Home » Archives » January 2007 » Buying a Keitai (Cell Phone) in Japan

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01/27/2007: "Buying a Keitai (Cell Phone) in Japan" mood: nominal

When I don't have my cell phone with me I feel somewhat bare, or naked. Not being able to connect to the rest of the world or have the world be able to connect to me is unerving to say the least. Since I'm here in Japan for a much longer duration then when I bought my last (somewhat girly) cell phone, getting a phone with a plan rather than a prepaid is a much better decision. I really had no idea how to go about it though. I had heard that in order to buy a plan while being a foreigner, you had to be able to prove that you were going to live in Japan for a set amount of time. To do this, most common was to present your gaijin alien registration card (same as the green card in the US). With this gaijin card you could be viewed by companies as having the normal rights and responsibilities as a Japanese citizen (such as being able to pay bills...hopefully on time). When moving to Japan the gov't asks you to register yourself and get the card within the first 3 months of your residence. To do so, you go to the city ward office for your area, or shyakusho, and fill out some simple paperwork.

Easy enough right? yea no not really. I had to request my host mother go with me to help translate as the workers who run the foreign residents section, speak no english. Doesn't make a whole lot of sense that the workers who deal only with foreigners on a day to day basis speak only Japanese, but hey... whatever. The paperwork was easy and took no time at all, the downside is they gave me a special receipt and asked me to return in 3 weeks to pickup the ID. This receipt probably won't allow me to get a cell phone but I figured I'd give it a try. Also while I was at the shyakusho I signed up for national health insurance. The country has something similar to the national health insurance Canada has but you do pay a bill for it once every 3 months of something like 3,000yen per month.

A bit uneasy, I attempt on 3 or 4 different occasions to try to get a phone with my gaijin card receipt. Surprise surprise, every time I failed. At school, I see other students picking up cell phones but not really giving me the details on how they made it happen. After a week of waiting and questioning, I finally found that if I presented my public health insurnace card/(large ass piece of paper cause Saitama is janky and doesn't issue insurance cards) then I'd be able to get a phone. Awesome.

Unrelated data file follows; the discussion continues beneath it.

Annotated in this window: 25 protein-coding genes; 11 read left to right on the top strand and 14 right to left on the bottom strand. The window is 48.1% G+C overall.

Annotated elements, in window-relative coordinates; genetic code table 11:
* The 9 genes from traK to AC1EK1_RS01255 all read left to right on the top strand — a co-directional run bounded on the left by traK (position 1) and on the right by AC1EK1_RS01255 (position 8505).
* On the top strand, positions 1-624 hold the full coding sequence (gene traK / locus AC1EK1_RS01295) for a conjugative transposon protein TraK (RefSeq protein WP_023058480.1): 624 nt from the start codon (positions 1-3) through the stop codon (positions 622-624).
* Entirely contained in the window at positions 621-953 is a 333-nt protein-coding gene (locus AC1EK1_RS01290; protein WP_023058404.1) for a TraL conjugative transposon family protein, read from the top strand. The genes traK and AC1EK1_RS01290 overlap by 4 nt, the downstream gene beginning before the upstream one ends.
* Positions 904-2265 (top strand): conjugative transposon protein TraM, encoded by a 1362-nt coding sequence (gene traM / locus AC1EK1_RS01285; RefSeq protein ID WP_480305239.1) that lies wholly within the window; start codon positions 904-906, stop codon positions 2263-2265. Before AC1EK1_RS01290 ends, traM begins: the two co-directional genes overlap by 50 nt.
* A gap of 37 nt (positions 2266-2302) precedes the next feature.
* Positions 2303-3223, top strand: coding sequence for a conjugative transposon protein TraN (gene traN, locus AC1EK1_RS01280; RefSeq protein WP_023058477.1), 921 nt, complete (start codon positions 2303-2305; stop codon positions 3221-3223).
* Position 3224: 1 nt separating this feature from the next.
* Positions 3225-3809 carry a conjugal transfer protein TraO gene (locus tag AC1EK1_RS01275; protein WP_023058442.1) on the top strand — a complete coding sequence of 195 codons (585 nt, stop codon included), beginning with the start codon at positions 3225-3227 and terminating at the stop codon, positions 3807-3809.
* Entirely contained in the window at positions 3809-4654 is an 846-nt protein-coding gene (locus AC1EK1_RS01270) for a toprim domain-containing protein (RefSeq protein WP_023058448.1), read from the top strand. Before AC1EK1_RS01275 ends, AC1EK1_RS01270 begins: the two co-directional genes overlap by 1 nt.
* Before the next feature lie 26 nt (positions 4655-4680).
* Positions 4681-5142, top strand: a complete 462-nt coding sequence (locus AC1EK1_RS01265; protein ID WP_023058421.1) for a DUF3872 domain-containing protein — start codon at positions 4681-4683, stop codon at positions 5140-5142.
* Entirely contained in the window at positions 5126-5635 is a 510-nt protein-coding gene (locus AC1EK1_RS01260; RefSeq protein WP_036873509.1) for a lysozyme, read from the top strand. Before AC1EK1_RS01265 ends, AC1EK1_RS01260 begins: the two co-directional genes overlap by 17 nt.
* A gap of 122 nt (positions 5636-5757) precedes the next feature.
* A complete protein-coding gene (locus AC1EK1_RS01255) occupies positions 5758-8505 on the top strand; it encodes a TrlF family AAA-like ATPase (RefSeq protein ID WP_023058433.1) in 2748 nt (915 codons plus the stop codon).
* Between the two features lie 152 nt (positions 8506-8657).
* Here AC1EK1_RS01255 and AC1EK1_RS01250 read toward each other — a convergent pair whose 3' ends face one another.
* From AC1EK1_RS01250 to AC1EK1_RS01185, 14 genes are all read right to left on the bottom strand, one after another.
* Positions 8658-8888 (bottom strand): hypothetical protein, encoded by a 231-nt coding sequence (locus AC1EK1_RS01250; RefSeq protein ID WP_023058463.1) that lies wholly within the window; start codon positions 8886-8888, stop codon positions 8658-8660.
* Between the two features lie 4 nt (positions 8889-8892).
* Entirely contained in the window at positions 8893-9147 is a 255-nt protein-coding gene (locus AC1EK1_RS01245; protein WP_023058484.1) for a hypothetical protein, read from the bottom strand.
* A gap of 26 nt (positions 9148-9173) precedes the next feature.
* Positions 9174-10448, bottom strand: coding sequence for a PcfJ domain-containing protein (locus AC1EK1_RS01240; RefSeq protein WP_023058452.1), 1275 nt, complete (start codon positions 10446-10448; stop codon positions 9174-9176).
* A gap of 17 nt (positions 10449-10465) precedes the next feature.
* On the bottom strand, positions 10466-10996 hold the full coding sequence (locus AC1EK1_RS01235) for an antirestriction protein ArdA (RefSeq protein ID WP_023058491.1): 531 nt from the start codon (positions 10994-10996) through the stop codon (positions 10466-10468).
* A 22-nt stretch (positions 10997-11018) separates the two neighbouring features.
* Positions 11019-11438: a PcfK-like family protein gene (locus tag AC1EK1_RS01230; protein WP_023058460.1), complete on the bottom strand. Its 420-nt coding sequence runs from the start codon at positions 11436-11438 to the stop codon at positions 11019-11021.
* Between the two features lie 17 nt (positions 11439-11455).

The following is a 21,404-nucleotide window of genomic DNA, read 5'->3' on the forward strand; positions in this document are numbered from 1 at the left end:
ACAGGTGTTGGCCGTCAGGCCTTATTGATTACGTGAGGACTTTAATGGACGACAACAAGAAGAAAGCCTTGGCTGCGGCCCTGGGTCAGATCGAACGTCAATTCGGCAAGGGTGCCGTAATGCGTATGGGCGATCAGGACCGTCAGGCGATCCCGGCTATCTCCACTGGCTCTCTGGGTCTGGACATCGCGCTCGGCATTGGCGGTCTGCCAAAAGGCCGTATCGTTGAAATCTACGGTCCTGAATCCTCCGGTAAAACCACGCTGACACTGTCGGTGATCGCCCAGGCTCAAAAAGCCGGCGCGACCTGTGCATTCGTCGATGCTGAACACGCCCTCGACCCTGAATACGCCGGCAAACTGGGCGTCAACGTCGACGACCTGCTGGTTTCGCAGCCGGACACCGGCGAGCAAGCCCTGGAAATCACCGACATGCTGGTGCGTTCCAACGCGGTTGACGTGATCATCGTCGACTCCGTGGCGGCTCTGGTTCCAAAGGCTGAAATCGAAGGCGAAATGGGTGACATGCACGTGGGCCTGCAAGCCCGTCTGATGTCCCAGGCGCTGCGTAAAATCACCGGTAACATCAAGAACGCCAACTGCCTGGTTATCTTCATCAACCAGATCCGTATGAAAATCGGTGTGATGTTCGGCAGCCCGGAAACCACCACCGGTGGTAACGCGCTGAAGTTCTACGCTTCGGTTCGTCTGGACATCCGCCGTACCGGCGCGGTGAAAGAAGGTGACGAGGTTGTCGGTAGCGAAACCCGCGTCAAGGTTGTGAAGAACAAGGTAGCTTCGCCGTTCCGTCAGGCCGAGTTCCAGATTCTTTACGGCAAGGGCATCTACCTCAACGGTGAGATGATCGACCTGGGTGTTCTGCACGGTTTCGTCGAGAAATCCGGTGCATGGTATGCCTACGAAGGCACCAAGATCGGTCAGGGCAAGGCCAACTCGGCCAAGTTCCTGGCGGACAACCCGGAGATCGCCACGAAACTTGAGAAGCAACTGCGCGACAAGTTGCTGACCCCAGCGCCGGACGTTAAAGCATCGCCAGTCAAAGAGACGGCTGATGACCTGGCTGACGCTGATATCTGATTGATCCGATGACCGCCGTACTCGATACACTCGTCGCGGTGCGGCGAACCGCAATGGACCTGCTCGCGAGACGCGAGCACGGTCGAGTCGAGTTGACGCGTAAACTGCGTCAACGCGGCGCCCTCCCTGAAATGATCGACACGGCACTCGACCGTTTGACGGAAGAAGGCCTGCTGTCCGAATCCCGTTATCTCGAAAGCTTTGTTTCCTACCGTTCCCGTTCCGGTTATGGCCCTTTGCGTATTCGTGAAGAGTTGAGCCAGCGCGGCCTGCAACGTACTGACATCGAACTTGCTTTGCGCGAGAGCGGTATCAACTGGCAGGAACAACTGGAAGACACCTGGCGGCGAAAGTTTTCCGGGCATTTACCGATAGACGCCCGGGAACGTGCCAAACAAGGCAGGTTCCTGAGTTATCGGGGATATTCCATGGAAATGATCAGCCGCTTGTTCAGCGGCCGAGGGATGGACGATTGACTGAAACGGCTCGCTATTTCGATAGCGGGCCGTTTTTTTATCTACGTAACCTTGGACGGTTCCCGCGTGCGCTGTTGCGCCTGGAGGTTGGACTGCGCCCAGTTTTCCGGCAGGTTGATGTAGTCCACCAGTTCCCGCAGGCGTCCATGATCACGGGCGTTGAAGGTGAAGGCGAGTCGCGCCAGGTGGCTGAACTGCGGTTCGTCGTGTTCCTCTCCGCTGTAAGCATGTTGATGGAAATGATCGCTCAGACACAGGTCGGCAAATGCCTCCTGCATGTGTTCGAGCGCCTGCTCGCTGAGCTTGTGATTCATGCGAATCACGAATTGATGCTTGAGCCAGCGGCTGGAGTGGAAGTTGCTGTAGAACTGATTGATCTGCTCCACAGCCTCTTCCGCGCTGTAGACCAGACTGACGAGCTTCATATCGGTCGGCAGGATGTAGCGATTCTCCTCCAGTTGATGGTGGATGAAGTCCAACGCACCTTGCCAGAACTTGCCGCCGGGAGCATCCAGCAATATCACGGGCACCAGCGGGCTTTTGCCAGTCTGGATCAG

So I rustle up a party of other students and make a quest out to Akihabara to purchase a fancy new mobile telephone.

So Lindsay, Ashley, and I, left school on the famous Yamanote line and rode a quick 30 minutes to Akihabara. They are study abroad students so they will only be attending Temple for one semester unfortunately. The term for students like me is JA student, reason being I matriculated and will attend Temple until I graduate. The slang term everyone has given JAs is lifer(kinda rude I know, they're just jealous). Since they refused to let me take a better picture for the site, they get stuck with the less appealing pic below.

So we exited the train station into what's called Electric town. This is what Akihabara is world famous for. If you are looking for anything electronics, or cutting edge, it can be found in electric town. If you're also into anime, cosplay, or other hobby related things (even airsoft), there is a multi-storied building here catering to your interests. The ever famous Gamerz building is also on the far right further down the street in the picture below. We chose electric town because there is so many choices of cell phone shops. It also has a high paced exciting atmosphere which I'm rather found of.

There are a few large companies serving the cell phone industry much like America. Soft Bank (formerly Vodaphone), AU by KDDI, Docomo, and a couple other small ones. When you enter a cell phone shop they have a section for each company (most shops offer all phones and services, not just one company) where the phones are physically displayed for you to fondle. It also lists featured, color options, etc. There are also a ton of phone choices to each company as opposed to the select few options we have in America. Below shows the AU section which is where I bought my phone from.